Coming off the re-issue of his first album, Skog, Ancient Tundra’s sole member, was expecting to launch straight into a two split albums, one with Fjellelv, the other with Njigahdda. Sadly this was not to be. Instead the tracks composed for these two albums were compiled into what is now Ancient Tundra’s sophomore release “Requiems of a World Lost.” The two “halves” of this album follow different thematic concepts and run the gammet from quite pleasant to downright haunting and un-nerving. Tracks one through four are entitled “Oblivious Winter Realm” and fall into the mellow and easily accessible category. The melodies lift and flow like a cold, but not unpleasant winter wind. The listener is carried along by contemplative tones that create a marvelously calming yet cold atmosphere. Section two, “Fade. Rot. Decay. Perish.,” finish off tracks five through eight, and are far darker in tone and sure to appeal to all fans of Black Metal infused Dark Ambient. Here the listener gets to see what lies at the rotted underbelly of Skog's world of soundscapes. Here and there a guitar passage or a faded and haunting shriek can be heard slithering through the compositions. Finally adding a few extra touches here and there are several noteworthy guest musicians including Kenji Siratori and Hideous (A Dark Fantasy) on vox, and Mort (Exiled from Light, Winds of Sorrow, When Mine Eyes Blacken) on guitar. All in all this is a well rounded album that starts the listener off gently and slowly slides him/her into the depths of a frozen winter.
Wears – 7/10


From: Heathen Harvest Webzine www.heathenharvest.com

Ancient Tundra is a relatively new project to the black ambient realm, and strange it is for such a project to have a sound that they possess. ancient tundra is a Canadian project founded by N. Skog, whom also owns the label Hypnotic Dirge Records, known now for releases from such prominent artists as Immundus, Astral Luminous, and Neige et Noirceur whom also works with Dungeons Deep, a label working hard with extremely raw underground artists like Bladesmith / Bane & Illusion. Needless to say, Skog knows his way around the world of dark ambient textures and raw black metal hybrids, but in reality and ironically enough, his own project of ancient tundra seems to border more on the world of neoclassical ambient mixtures than anything currently on his label.

Requiems of a World Lost is divided into two very drastically different chapters ideologically. The first half, Oblivious Winter Realm, follows quickly on the heels of Christiopher Zeigler and his nature ambient project Vinterriket in its tone towards the natural frozen realms and the accompanying minimal yet melodic ambient music. Its clear that a vast amount of attention was paid to the composition efforts themselves, and as such ancient tundra's music comes off as a bit past the minimal approach into the nearly neoclassical territories. Unfortunately it sounds like nearly all of this album was composed with keyboards and field recordings. It would have been nice to hear some instrumentation to the album, but that would have taken away from the frigid approach molded within, giving the tone on the album warmth. ancient tundra can be seen somewhat as a mix between Vinterriket and Lycia, though perhaps he may not be influenced by either. Vinterriket's side has already been explained but there are moments in Requiems of a World Lost when the drum machine kicks in with minimal beats and an obvious machine-like quality that any Lycia fan will be able to pull reference from.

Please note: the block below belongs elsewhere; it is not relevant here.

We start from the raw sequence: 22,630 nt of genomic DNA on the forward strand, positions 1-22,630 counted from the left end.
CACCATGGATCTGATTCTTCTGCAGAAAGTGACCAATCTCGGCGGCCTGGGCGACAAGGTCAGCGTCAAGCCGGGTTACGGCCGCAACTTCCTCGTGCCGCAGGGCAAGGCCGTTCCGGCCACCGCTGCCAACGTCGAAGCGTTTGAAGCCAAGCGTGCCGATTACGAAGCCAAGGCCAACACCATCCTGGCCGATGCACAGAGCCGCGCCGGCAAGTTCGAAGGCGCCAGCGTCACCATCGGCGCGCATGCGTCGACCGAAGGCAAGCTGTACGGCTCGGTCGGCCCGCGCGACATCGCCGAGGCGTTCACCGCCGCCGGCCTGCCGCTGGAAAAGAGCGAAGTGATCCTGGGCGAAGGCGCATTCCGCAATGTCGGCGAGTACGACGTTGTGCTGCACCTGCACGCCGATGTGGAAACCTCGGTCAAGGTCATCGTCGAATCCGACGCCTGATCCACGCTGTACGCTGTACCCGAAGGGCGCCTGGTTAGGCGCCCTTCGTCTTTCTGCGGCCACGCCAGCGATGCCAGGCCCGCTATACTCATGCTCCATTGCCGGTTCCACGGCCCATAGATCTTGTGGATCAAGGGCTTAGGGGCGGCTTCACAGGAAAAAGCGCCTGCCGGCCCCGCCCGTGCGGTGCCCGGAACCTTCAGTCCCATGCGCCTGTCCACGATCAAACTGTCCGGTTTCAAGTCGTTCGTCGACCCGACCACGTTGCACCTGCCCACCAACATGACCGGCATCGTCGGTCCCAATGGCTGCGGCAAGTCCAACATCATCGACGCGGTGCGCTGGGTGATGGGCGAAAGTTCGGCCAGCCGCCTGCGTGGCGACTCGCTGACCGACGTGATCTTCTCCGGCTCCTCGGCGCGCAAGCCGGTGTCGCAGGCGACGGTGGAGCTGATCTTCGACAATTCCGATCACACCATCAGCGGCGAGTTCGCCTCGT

The adverse side of Requiems of a World Lost, Fade. Rot. Decay. Perish., is a strong departure from the initial nature-themed effort, this time focusing on the human realm, but in particular, nihilism and, seemingly, misanthropy. Both are a common lyrical tool used in the black metal realm amongst other underground 'dark' genres, so with the help of the blackened vocal style that sometimes takes hold on Requiems of a World Lost, ancient tundra inadvertently becomes tied to the realm of black metal. This separation of themes, however, isn't marked in any kind of composition change. In fact, the music is almost unfortunately too similar to the prior tracks. This marks the one downfall of Requiems of a World Lost – even with the unique separation in tracks, the music itself wasn't made to resemble the latter segment in any way. The music doesn't remind of nihilism, death, the loss of hope, but rather continues feeling like the natural ambient layers that have been playing since the first track. A Silent Void is really the only track that comes close to this inhuman trek, but it is indeed strikingly foreboding.

For fans of black ambient or ambient black metal though, especially what has been coming out of the Quebec scene in recent years (see: Sepulchral Productions), you'll want to check this release out! ancient tundra has a lot of delicate and majestic compositions to offer, it would be interesting to see what Skog could do with some acoustic instrumentation to accompany the intricate synth structures. The artwork itself is primarily of winter landscapes with the exception of the graveyard on the inner cover. The coloring is of a purple / blue hue and the art itself is rather grainy. The creation though is unique with layers being used rather than just a general picture like most releases of this caliber.